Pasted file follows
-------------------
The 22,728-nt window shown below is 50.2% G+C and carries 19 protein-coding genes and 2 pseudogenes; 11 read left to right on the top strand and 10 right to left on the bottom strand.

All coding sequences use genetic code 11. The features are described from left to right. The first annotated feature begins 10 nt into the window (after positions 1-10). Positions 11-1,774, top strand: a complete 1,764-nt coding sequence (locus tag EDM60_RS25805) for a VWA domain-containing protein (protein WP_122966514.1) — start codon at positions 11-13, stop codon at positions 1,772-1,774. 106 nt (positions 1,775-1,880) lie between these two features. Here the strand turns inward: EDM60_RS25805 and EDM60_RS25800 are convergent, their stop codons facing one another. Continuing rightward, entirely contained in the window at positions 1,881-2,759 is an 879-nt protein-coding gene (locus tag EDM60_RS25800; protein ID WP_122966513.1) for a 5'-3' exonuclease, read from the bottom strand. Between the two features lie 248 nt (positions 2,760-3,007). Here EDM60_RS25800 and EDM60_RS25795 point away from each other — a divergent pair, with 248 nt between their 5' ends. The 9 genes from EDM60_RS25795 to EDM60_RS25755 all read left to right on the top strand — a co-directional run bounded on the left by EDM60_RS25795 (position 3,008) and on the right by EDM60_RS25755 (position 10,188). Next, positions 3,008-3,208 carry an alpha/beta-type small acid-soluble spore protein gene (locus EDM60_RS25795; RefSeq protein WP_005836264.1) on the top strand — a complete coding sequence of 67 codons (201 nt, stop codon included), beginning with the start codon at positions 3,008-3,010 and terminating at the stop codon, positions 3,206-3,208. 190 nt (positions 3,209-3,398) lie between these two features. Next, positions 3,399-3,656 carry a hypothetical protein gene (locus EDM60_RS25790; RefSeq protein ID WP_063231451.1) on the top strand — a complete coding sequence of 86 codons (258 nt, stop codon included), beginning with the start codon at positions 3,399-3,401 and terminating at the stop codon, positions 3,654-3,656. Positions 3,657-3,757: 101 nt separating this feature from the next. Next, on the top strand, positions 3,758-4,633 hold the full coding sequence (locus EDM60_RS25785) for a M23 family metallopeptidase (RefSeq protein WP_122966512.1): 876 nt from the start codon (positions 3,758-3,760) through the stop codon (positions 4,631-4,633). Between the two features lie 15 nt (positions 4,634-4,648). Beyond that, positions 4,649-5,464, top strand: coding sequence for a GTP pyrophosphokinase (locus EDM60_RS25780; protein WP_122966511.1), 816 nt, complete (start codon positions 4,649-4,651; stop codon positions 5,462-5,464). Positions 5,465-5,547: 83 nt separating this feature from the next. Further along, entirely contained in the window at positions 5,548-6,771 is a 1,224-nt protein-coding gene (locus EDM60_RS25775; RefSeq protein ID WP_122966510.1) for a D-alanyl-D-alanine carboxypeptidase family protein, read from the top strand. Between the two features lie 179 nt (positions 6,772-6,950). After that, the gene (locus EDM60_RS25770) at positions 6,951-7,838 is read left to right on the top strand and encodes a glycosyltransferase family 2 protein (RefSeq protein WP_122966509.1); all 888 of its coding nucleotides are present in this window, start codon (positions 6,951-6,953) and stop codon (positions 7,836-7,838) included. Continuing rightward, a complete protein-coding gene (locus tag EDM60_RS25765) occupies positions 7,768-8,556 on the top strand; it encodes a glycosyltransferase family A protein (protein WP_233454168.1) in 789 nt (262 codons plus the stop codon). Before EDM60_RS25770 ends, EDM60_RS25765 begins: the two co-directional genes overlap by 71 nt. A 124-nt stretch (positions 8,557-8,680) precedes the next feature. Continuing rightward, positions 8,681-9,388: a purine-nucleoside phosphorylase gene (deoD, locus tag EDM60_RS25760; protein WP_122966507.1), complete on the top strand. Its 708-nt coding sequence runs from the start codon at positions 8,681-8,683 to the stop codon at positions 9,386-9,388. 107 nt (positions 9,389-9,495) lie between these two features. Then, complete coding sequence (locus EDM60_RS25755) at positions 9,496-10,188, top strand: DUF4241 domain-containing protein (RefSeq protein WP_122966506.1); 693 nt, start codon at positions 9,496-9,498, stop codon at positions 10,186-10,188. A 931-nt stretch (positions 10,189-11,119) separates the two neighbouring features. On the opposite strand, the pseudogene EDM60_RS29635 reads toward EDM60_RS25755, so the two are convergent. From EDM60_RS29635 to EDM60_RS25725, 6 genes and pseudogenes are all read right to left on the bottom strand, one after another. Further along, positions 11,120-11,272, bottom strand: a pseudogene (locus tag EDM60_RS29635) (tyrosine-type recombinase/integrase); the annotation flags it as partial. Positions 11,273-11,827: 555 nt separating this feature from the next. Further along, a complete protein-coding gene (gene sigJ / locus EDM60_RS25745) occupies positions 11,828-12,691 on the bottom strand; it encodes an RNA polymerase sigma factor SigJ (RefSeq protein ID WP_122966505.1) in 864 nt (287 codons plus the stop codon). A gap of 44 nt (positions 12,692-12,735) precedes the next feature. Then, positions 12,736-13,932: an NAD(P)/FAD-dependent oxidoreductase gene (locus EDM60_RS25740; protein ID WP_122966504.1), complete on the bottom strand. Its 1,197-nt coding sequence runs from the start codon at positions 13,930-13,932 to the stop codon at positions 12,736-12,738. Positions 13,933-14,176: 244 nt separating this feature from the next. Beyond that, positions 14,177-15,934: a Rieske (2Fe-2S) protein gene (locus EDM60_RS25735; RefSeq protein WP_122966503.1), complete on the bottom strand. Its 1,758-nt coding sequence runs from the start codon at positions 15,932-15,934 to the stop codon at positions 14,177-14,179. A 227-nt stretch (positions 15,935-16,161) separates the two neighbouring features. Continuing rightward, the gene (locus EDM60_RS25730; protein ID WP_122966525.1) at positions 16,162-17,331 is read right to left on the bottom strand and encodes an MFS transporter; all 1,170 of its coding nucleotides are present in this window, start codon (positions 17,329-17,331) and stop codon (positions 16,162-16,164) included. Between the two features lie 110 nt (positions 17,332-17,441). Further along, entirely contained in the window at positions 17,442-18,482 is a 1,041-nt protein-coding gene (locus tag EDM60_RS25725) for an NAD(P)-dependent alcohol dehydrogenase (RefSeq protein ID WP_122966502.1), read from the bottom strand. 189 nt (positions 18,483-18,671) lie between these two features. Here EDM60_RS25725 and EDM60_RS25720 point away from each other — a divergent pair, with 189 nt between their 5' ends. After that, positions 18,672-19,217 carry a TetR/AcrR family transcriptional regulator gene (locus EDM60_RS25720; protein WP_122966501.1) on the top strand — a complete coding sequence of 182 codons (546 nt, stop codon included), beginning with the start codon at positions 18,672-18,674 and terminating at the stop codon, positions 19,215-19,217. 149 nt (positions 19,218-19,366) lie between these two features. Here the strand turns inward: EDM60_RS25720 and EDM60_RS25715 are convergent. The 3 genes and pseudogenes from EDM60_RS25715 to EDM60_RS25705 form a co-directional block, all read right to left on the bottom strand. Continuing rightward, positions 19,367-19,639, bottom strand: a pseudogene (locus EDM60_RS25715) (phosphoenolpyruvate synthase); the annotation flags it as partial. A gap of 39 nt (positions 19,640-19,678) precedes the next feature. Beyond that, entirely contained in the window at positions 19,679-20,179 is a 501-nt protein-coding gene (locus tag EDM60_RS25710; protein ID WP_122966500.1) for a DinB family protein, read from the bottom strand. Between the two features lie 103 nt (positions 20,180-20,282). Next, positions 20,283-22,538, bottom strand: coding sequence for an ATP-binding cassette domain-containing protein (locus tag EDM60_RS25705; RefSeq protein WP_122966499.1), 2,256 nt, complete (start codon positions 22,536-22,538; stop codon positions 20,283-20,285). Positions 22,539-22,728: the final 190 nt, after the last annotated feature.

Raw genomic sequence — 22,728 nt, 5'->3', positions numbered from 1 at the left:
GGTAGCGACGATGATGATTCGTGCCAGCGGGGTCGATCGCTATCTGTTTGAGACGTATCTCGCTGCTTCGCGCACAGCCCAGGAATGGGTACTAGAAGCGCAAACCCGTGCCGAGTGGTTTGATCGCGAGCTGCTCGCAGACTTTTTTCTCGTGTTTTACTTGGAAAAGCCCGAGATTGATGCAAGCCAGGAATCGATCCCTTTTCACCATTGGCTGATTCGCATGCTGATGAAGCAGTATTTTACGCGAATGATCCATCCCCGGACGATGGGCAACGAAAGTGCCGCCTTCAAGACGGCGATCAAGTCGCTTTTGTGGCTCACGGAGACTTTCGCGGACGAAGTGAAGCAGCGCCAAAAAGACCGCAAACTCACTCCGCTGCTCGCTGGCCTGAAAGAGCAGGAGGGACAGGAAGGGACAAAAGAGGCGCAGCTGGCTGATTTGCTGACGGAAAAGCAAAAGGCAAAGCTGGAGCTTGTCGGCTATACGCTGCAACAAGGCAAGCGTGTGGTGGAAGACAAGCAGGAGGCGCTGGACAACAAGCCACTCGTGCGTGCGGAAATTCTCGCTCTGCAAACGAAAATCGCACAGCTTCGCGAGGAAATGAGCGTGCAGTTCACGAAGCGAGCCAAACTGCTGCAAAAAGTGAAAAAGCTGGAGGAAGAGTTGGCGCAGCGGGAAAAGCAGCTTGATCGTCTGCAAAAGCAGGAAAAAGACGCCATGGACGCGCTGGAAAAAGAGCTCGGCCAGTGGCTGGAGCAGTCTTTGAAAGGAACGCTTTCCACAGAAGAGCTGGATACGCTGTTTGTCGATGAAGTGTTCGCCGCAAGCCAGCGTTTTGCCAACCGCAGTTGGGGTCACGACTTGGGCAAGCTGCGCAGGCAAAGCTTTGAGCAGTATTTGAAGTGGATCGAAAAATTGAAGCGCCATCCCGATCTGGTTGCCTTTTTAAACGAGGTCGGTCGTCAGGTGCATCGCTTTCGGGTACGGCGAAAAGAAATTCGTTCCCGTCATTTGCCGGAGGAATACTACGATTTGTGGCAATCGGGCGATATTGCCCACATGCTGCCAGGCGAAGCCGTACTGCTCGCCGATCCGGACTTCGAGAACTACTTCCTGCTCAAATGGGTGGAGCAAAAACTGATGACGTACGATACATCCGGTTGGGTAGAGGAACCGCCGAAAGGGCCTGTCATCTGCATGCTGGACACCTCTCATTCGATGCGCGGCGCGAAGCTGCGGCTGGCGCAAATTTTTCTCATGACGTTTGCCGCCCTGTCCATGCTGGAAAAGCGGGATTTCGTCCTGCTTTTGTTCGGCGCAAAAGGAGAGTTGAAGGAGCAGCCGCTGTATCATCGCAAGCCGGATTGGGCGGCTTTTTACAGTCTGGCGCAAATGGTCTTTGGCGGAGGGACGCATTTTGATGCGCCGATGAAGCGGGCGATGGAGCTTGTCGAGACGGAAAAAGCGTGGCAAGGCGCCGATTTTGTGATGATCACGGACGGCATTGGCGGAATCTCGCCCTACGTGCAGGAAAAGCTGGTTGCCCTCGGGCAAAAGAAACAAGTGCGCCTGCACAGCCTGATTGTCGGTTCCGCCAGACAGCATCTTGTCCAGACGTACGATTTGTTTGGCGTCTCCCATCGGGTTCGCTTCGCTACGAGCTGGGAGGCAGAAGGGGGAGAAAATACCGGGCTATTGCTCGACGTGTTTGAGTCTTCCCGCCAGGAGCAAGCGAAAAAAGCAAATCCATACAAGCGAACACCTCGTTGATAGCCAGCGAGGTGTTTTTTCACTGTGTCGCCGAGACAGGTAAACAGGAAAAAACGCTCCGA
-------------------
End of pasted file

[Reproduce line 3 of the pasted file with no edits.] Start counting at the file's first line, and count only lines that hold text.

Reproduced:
Raw genomic sequence — 22,728 nt, 5'->3', positions numbered from 1 at the left: